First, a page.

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National Press Foundation Washington, DC December 7, 2010. Ethics in Alzheimer's Disease: New diagnostic criteria, new biomarkers, new challenges. Steven T. DeKosky, MD

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ethics in alzheimer s disease new diagnostic criteria new biomarkers new challenges

National Press Foundation

Washington, DC

December 7, 2010

Ethics in Alzheimer's Disease: New diagnostic criteria, new biomarkers, new challenges

Steven T. DeKosky, MD

James Carroll Flippin Professor of Medical ScienceVice President and DeanUniversity of Virginia School of MedicineCharlottesville, VA USA

disclosures
Disclosures

Consultant/Advisory Boards :

Bristol Myers Squibb, Eisai, Lilly, Merck, Novartis, Pfizer, PsychoGenics

Off-Label Discussion:

  • None

Special acknowledgements:

Stephen Post, Stony Brook University

Robert Green, Boston University

categories of ethics questions in ad and other late life dementias
Categories of Ethics Questions in AD (and other late life dementias)
  • Moral, cultural and socio-political issues
  • Respect and autonomy
    • balance of responsibility to individual vs. society, e.g., driving privileges
  • End of Life Care
    • Comfort, feeding, withholding nutrition or water
  • Diagnosis and Truthtelling
  • The Role of Biomarkers
    • Confirmation of Diagnosis, Earlier Diagnosis, Risk Assessment in Normals
moral cultural and socio political issues
Moral, Cultural, and Socio-Political Issues
  • Affirmation of and respect for people with AD and other disorders involving loss of self (e.g., “deeply forgetful”)
    • Example, South Korea efforts to honor people with dementia
    • Justice and protection
  • Whose responsibility are the Deeply Forgetful? Family? Society? Government?
    • South Korea’s view… all of them
  • Respite for family caregivers
    • Increased morbidity and mortality
  • Ethicists: Cultivate a ‘culture of acceptance’
    • The glass is half full (celebrate what is still available to others, not continue to mourn for what is lost)
biomarkers
Biomarkers
  • Diagnostic Confirmation
  • Increased Accuracy in MCI
  • Risk Assessment in Asymptomatic People
  • What are they? How should they be used? Research or general availability?
natural history of neurodegenerative disorders
Natural History of Neurodegenerative Disorders

Preclinical

Symptomatic

Diagnosis

Confirm or specify diagnosis

Clinical Ratings

Identify cases at earliest time possible

Neuronal Function

Preclinical Detection: identify

individuals for preventive therapy

Monitoreffect of therapy

Time

Model for the progression of loss of neuronal function in neurodegenerative disorders. There is a prolonged period during which loss of neuronal function has occurred but symptoms have not yet appeared.

DeKosky ST, Marek K. Science. 2003;302:830-834.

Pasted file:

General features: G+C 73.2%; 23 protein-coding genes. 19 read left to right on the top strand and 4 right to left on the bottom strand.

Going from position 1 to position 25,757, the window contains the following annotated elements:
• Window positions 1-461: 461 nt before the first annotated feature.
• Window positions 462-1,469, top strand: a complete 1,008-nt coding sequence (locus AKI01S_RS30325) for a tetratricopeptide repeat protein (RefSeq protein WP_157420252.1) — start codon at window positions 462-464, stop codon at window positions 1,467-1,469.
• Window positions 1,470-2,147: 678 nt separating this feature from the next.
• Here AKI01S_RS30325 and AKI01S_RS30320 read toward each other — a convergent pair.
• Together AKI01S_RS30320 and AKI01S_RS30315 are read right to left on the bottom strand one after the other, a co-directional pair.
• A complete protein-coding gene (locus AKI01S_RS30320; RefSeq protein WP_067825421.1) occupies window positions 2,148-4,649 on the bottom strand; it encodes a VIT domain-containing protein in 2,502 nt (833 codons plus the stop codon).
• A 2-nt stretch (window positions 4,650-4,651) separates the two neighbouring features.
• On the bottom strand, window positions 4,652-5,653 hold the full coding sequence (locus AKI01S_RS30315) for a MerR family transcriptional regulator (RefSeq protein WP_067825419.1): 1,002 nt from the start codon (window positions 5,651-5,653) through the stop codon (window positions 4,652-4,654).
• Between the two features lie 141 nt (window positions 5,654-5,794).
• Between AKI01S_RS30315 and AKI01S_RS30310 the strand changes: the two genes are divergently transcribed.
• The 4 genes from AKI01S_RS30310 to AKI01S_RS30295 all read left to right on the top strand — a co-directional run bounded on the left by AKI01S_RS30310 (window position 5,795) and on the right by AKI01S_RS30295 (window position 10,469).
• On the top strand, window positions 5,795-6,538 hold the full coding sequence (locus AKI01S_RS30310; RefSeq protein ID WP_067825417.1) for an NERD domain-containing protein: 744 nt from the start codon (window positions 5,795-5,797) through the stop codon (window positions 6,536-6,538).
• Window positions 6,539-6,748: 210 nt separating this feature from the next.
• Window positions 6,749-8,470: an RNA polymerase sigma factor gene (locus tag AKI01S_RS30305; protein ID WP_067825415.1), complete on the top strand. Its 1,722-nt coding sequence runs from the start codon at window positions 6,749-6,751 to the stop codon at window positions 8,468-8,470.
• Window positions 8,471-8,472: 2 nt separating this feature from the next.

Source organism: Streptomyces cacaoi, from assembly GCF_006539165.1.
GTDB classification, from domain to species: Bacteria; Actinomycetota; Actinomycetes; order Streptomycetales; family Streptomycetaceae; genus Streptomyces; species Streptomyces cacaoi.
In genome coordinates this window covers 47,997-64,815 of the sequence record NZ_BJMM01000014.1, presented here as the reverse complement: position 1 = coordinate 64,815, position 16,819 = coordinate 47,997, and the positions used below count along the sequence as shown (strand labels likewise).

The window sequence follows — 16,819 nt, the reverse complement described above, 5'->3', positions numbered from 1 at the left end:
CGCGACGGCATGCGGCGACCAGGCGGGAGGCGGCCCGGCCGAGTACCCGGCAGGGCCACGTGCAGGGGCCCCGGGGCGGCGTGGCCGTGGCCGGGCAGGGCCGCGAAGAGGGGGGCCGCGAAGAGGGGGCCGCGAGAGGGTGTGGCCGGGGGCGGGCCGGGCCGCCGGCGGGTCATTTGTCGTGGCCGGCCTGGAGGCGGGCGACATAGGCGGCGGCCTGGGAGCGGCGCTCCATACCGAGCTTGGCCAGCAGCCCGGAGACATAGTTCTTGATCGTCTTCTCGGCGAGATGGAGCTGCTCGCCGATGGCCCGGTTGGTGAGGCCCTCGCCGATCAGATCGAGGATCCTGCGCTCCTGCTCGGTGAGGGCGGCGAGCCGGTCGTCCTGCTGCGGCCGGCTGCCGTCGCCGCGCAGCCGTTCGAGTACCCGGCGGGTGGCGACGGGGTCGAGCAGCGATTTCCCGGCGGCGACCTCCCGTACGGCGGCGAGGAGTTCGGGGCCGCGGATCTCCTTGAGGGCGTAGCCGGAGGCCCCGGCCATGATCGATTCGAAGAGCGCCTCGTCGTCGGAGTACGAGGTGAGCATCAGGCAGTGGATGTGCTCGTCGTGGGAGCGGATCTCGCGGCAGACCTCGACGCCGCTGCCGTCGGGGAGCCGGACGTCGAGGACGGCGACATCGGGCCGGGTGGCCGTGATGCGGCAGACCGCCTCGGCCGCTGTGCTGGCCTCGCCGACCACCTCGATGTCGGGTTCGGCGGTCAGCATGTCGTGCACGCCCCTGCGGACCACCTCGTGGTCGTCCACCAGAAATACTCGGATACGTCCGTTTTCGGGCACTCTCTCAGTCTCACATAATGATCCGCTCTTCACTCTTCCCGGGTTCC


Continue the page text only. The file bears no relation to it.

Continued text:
alzheimer s disease course prevention treatment strategies
Alzheimer’s Disease: Course, Prevention, Treatment Strategies

Normal

Pre-symptomatic AD

Mild Cognitive Impairment

AD

Clinical

State

Disease Progression

linking clinical symptoms with degree of pathology
Linking Clinical Symptoms With Degree of Pathology

Primary

Prevention

Secondary

Prevention/

Early Tx

Treatment

Intervention

Normal

Pre-symptomatic AD

Mild Cognitive Impairment

AD

Clinical

State

Brain

Pathologic

State

Early Brain

Changes

No

Symptoms

AD Brain

Changes

Mild

Symptoms

Mild,

Moderate, or

Severe

Impairment

No Disease

No Symptoms

Disease Progression

types of biomarkers
Types of Biomarkers
  • Genetic
    • "Risk alleles" e.g. ApoLiprotein E; APOE
  • Biochemical
    • CSF Beta amyloid, tau, phosph-tau
  • Neuroimaging
    • MRI, FDG-PET, amyloid imaging
apoe and alzheimer s disease
APOE and Alzheimer’s Disease

ALLELE FREQUENCY:

  • normal population: in AD:
          • E2 7% 7%
          • E3 79% 40-50%
          • E4 14% 40-50%

Potential mechanisms:

Impaired removal of beta amyloid

Diminished neural regenerationAllele frequency twice as high in Africans

& African Americans as in Caucasians

genetic biomarkers
Genetic Biomarkers
  • APOE is the major risk gene in AD
  • REVEAL study, now 10 years on, has tracked individuals views and reactions to have genetic status “revealed.”
  • Results benign thus far
  • No other genes of near-equal power are likely to be discovered
reveal conclusions
REVEAL Conclusions
  • Disclosure of APOE does not seem harmful
    • may actually reduce anxiety for some who find they are e4-
  • Persons alter their LTC insurance purchasing learning their APOE genotype
    • If widespread would have insurance industry implications
  • APOE4+ carriers
    • more likely to make changes (vitamins, exercise) even knowing such changes are not proven
    •   Also more likely to purchase unregulated neutraceuticals
  • The impact is less than expected
    • people come into the study with a baseline perception of their own risk
    • seem to have a psychological inertia